FandomWire’s Oliver Swift had the opportunity to speak to actors Brendan Hunt (We’re The Millers, Horrible Bosses 2) and Nick Mohammed (The Martian, Christopher Robin) about their new series, Ted Lasso.
OS: Hello and welcome to the FandomWire show, I’m Oliver Swift and I’m here with actors Brendan Hunt and Nick Mohammed who both star in the Apple TV+ original series, Ted Lasso, which is set to start streaming this month. How are you both doing?
NM: Very well, thanks Oliver. How are you?
BH: Thanks for having us.
OS: Could you briefly tell us a little bit about the characters you play in the show?
BH: Sure, I play Coach Beard, who is Ted Lasso’s loyal lieutenant. We get the sense they have known each other for a long time, through thick and thin, because Ted isn’t up on such things as the rules of soccer. Despite taking up the job of a soccer coach. Beard is the one who is learning everything, diligently in the background. All the rules, all the history, everything that Ted will need to know to if he’s going to succeed.
NM: And Nathan is a bit of a general dogsbody. He’s the club’s groundskeeper, who’s picked on, to a degree, by some more of the bullish players on the team. But when Ted comes over, he sees something in Nathan, and instils a certain confidence in him and allows him to come out of his shell over the course of the season, to the extent that Nathan is really there for Ted, as part of his support group. He has a bit of a journey to go on, does Nathan.
OS: Brendan, having been in the original sketches that were promotion for NBC, were you surprised that there was going to be a series adaptation and were you at all concerned that it could make the leap from a sketch to a ten episode show?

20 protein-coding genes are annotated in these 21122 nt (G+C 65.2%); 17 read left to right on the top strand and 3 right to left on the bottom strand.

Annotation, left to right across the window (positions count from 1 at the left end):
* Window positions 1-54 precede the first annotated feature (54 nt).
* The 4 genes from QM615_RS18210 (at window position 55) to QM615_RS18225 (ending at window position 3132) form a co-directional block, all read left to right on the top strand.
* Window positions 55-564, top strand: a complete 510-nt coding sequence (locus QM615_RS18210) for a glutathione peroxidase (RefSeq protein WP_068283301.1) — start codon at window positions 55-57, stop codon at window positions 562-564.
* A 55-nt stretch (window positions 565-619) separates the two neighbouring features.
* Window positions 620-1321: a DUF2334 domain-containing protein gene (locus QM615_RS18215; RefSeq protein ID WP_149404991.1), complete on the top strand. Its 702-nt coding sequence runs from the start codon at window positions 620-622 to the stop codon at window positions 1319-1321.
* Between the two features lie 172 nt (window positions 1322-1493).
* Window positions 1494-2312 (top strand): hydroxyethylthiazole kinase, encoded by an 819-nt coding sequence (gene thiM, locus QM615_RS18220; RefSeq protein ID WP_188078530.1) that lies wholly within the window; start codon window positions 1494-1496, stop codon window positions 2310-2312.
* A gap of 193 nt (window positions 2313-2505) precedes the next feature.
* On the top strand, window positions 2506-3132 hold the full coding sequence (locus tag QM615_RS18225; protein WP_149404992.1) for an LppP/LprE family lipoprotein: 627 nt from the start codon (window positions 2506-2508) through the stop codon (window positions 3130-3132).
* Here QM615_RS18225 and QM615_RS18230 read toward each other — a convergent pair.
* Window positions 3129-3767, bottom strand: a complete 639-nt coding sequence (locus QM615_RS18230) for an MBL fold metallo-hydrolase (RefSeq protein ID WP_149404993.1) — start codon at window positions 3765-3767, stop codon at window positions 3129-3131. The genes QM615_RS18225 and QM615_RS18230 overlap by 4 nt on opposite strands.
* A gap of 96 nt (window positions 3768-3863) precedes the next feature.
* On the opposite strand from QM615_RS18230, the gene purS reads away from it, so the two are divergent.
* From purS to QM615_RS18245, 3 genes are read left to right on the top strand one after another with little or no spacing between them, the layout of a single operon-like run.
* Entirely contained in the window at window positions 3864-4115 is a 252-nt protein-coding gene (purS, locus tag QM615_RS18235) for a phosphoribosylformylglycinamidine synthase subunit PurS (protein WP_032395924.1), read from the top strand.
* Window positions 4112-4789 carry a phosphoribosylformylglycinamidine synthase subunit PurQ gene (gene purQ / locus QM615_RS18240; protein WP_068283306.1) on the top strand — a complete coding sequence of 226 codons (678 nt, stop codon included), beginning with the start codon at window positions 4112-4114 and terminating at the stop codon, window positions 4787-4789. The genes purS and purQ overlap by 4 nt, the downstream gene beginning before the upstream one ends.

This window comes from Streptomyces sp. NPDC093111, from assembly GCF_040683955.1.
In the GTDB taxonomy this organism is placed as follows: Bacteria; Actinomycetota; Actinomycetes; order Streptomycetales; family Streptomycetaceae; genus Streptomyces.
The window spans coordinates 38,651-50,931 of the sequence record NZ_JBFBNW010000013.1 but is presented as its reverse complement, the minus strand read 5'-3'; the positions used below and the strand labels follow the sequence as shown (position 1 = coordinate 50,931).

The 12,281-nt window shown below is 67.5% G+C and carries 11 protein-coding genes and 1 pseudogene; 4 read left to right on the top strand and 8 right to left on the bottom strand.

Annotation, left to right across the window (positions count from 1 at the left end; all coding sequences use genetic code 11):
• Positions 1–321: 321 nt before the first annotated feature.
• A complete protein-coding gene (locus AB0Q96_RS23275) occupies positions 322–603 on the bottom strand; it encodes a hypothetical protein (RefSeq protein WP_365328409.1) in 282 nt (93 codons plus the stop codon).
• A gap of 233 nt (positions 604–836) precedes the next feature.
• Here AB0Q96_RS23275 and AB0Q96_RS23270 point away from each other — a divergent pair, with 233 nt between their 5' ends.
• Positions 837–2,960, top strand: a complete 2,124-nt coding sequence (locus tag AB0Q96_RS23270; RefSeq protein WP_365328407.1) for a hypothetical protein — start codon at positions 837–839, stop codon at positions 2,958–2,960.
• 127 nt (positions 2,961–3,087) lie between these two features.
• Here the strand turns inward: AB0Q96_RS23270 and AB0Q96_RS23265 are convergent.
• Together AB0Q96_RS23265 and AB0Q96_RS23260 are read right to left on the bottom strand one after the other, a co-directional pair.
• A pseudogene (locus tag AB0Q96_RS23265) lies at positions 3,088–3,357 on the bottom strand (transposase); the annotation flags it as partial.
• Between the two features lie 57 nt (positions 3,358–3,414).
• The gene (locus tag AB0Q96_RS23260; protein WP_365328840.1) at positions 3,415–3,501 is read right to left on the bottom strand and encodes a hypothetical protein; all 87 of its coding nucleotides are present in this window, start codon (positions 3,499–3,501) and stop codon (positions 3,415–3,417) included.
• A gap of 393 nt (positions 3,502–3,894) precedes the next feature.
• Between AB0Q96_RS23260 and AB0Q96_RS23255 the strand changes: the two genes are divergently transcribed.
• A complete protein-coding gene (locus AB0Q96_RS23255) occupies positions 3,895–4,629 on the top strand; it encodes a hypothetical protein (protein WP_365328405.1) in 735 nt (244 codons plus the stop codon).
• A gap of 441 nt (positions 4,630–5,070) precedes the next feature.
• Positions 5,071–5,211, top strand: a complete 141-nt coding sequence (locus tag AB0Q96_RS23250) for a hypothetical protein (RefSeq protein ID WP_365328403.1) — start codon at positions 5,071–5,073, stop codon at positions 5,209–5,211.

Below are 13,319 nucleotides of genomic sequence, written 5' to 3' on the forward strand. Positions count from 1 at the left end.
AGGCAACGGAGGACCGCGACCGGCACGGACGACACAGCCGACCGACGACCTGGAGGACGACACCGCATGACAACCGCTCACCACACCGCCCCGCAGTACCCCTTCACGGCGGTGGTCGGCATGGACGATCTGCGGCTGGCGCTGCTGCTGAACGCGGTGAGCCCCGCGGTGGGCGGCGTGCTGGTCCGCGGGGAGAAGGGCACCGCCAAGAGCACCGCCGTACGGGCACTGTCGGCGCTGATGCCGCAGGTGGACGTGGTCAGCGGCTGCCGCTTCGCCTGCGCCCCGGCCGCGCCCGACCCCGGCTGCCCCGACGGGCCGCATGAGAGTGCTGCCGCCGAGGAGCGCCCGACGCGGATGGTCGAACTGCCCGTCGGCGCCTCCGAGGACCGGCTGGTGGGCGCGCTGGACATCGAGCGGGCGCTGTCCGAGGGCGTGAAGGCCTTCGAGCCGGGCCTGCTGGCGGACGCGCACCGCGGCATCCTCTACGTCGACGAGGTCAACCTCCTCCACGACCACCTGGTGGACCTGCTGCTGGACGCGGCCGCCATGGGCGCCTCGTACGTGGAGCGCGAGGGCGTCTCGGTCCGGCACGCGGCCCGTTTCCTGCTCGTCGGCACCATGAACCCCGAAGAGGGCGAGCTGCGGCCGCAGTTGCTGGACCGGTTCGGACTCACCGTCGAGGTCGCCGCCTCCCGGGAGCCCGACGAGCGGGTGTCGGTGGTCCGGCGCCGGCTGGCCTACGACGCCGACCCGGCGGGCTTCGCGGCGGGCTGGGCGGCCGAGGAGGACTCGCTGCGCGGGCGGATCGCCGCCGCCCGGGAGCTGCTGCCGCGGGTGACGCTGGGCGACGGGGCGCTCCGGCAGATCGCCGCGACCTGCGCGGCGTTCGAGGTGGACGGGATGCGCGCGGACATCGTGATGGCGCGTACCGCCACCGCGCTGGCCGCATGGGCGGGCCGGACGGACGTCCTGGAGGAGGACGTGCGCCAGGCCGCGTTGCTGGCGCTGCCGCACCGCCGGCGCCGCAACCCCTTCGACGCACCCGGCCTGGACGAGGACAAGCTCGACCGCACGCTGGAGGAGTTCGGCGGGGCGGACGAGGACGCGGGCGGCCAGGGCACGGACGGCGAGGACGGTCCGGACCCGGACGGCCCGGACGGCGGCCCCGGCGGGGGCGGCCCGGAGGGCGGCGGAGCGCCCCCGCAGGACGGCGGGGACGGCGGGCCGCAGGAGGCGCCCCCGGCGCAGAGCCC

BH: If you had told me when we were shooting the first one, yeah, I’d have been crazy surprised. That first one was like, ‘hey, we’re going to England for four days, woo’, and that was it. But once we started to see the series as a possibility, we just started to make sure it would be viable. It can’t be one joke that works for five minutes, that we’re then stretching out into 300 minutes. So, we’re really putting effort into making the world real and the character more grounded and the comedy a little less broad. And hopefully, those things have made it a more durable experience.
OS: Great, thank you. And Nick, as well as an actor, you’re also a show runner. You created and wrote the series Intelligence, which you star in with David Schwimmer. With that show behind you, how difficult, or easy, was it to go onto a project like this were you could mainly just focus on the acting?
NM: I would say it was a welcome relief to kind of go from a job where you’ve got your exec producer hat on, your writer hat on, and acting hat – it was actually only ten days from finishing Intelligence to going onto Ted Lasso. So, it was a relief to go into an ensemble where I could focus on the acting. It’s also a really warm bunch of people, cast and crew. It felt really easy to be able to concentrate on this one thing. It was nice.
OS: Awesome. Both of you have obviously done a lot of comedy – in terms of personal preference, do you prefer working off the cuff or sticking to the script? And was there much room for improv in this series?
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BH: Going into this, Jason really wanted this scripted and I think that’s the right way to go, because what it allows you to do is have a foundation to draw from and you can improv on top of that, as extra spice. I think that is what I’d prefer to do now forever, because it doesn’t exclude improv, but it makes sure you’re coming in with a strong base. Without that, it’s harder to be particularly aspirational with your show.